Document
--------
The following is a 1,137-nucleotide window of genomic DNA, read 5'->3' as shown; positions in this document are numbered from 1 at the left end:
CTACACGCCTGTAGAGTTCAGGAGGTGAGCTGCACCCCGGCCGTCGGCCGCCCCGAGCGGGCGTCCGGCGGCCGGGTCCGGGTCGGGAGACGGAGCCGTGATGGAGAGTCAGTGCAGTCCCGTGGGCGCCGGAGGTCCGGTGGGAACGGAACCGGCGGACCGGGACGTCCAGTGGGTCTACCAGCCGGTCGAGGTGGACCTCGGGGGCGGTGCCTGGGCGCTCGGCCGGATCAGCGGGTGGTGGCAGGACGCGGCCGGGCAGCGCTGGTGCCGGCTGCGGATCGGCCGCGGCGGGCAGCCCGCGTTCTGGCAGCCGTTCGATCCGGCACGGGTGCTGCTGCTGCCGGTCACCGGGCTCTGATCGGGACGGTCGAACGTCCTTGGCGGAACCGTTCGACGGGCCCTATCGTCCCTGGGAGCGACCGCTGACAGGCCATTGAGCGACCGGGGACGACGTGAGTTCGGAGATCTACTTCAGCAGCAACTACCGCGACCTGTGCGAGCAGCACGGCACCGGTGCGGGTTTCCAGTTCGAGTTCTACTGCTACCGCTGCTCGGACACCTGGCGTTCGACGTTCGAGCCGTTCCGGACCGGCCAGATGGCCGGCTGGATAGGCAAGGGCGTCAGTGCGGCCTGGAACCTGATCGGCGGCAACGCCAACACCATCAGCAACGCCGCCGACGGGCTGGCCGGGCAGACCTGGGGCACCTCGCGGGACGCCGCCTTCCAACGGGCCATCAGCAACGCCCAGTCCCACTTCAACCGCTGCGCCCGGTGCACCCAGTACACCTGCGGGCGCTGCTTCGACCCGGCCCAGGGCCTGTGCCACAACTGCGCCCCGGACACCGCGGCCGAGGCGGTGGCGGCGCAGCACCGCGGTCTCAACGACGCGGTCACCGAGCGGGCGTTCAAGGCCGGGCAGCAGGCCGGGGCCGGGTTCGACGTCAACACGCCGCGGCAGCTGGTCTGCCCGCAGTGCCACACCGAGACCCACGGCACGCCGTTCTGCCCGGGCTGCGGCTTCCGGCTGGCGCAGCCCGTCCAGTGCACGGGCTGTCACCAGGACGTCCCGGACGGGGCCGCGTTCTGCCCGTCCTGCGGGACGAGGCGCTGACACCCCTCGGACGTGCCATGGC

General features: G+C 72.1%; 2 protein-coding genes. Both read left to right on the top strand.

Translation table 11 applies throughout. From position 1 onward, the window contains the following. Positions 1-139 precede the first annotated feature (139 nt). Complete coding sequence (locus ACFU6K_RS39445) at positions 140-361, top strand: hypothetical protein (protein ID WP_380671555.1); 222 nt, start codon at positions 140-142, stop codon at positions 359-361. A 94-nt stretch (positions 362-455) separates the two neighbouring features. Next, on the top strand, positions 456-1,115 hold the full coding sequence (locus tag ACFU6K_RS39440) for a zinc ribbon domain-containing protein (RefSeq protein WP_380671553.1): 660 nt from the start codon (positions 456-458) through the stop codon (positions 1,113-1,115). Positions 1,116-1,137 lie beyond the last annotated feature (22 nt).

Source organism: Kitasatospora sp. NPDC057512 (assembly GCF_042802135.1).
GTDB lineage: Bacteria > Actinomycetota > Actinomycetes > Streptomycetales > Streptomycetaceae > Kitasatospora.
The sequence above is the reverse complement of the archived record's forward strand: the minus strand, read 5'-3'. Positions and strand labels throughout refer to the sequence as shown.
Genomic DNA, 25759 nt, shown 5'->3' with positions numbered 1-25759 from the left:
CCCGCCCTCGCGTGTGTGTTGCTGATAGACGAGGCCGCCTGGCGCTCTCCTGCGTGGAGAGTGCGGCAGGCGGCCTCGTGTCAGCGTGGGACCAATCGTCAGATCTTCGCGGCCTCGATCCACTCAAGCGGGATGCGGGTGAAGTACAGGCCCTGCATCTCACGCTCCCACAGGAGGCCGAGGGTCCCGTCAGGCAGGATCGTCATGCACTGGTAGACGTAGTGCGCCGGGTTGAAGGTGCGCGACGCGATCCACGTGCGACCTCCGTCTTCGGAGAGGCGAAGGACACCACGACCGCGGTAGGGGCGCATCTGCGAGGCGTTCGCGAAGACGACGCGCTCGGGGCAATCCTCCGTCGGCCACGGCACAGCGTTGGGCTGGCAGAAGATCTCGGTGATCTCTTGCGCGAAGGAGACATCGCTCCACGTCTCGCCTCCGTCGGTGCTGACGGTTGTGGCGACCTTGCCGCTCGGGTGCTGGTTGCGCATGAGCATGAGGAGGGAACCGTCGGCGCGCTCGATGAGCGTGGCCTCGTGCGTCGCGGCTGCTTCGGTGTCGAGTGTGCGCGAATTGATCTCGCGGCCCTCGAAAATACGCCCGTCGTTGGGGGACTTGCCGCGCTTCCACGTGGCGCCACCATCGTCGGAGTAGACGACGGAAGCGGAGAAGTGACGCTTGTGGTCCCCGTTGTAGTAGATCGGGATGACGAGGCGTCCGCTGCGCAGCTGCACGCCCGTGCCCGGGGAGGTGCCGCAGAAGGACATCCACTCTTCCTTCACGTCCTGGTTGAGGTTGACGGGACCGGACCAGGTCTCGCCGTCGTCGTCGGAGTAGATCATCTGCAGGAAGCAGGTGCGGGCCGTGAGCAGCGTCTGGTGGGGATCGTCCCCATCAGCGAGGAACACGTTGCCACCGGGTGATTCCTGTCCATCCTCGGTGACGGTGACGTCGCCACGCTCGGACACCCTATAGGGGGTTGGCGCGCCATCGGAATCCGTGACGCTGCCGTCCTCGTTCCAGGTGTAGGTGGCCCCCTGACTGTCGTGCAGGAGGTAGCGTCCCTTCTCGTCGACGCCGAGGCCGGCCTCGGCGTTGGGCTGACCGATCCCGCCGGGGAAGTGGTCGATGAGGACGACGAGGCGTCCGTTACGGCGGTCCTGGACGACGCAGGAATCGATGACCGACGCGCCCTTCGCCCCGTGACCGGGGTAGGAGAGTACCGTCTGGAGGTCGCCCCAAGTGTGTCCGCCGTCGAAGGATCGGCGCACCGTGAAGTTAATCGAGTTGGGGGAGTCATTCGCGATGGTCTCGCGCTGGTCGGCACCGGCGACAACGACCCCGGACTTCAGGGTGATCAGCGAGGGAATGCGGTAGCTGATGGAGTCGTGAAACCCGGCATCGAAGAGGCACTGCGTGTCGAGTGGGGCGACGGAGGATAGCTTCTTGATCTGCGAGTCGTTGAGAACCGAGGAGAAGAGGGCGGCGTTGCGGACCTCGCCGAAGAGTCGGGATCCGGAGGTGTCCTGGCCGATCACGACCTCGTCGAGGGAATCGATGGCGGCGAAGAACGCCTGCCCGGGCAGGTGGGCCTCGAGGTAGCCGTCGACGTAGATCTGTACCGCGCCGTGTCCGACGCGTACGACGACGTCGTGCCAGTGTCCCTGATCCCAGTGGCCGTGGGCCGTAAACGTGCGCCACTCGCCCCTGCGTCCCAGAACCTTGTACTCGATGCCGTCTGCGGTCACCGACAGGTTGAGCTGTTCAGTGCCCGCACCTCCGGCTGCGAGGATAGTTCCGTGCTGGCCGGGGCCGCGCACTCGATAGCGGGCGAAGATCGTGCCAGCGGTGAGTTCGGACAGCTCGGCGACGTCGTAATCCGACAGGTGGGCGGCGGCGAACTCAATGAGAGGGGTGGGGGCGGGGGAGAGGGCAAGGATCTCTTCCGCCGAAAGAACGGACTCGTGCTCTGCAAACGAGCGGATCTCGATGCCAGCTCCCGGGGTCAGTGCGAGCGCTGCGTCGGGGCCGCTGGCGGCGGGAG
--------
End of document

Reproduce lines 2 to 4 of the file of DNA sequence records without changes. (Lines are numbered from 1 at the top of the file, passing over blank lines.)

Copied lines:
CTACACGCCTGTAGAGTTCAGGAGGTGAGCTGCACCCCGGCCGTCGGCCGCCCCGAGCGGGCGTCCGGCGGCCGGGTCCGGGTCGGGAGACGGAGCCGTGATGGAGAGTCAGTGCAGTCCCGTGGGCGCCGGAGGTCCGGTGGGAACGGAACCGGCGGACCGGGACGTCCAGTGGGTCTACCAGCCGGTCGAGGTGGACCTCGGGGGCGGTGCCTGGGCGCTCGGCCGGATCAGCGGGTGGTGGCAGGACGCGGCCGGGCAGCGCTGGTGCCGGCTGCGGATCGGCCGCGGCGGGCAGCCCGCGTTCTGGCAGCCGTTCGATCCGGCACGGGTGCTGCTGCTGCCGGTCACCGGGCTCTGATCGGGACGGTCGAACGTCCTTGGCGGAACCGTTCGACGGGCCCTATCGTCCCTGGGAGCGACCGCTGACAGGCCATTGAGCGACCGGGGACGACGTGAGTTCGGAGATCTACTTCAGCAGCAACTACCGCGACCTGTGCGAGCAGCACGGCACCGGTGCGGGTTTCCAGTTCGAGTTCTACTGCTACCGCTGCTCGGACACCTGGCGTTCGACGTTCGAGCCGTTCCGGACCGGCCAGATGGCCGGCTGGATAGGCAAGGGCGTCAGTGCGGCCTGGAACCTGATCGGCGGCAACGCCAACACCATCAGCAACGCCGCCGACGGGCTGGCCGGGCAGACCTGGGGCACCTCGCGGGACGCCGCCTTCCAACGGGCCATCAGCAACGCCCAGTCCCACTTCAACCGCTGCGCCCGGTGCACCCAGTACACCTGCGGGCGCTGCTTCGACCCGGCCCAGGGCCTGTGCCACAACTGCGCCCCGGACACCGCGGCCGAGGCGGTGGCGGCGCAGCACCGCGGTCTCAACGACGCGGTCACCGAGCGGGCGTTCAAGGCCGGGCAGCAGGCCGGGGCCGGGTTCGACGTCAACACGCCGCGGCAGCTGGTCTGCCCGCAGTGCCACACCGAGACCCACGGCACGCCGTTCTGCCCGGGCTGCGGCTTCCGGCTGGCGCAGCCCGTCCAGTGCACGGGCTGTCACCAGGACGTCCCGGACGGGGCCGCGTTCTGCCCGTCCTGCGGGACGAGGCGCTGACACCCCTCGGACGTGCCATGGC

General features: G+C 72.1%; 2 protein-coding genes. Both read left to right on the top strand.

Translation table 11 applies throughout. From position 1 onward, the window contains the following. Positions 1-139 precede the first annotated feature (139 nt). Complete coding sequence (locus ACFU6K_RS39445) at positions 140-361, top strand: hypothetical protein (protein ID WP_380671555.1); 222 nt, start codon at positions 140-142, stop codon at positions 359-361. A 94-nt stretch (positions 362-455) separates the two neighbouring features. Next, on the top strand, positions 456-1,115 hold the full coding sequence (locus tag ACFU6K_RS39440) for a zinc ribbon domain-containing protein (RefSeq protein WP_380671553.1): 660 nt from the start codon (positions 456-458) through the stop codon (positions 1,113-1,115). Positions 1,116-1,137 lie beyond the last annotated feature (22 nt).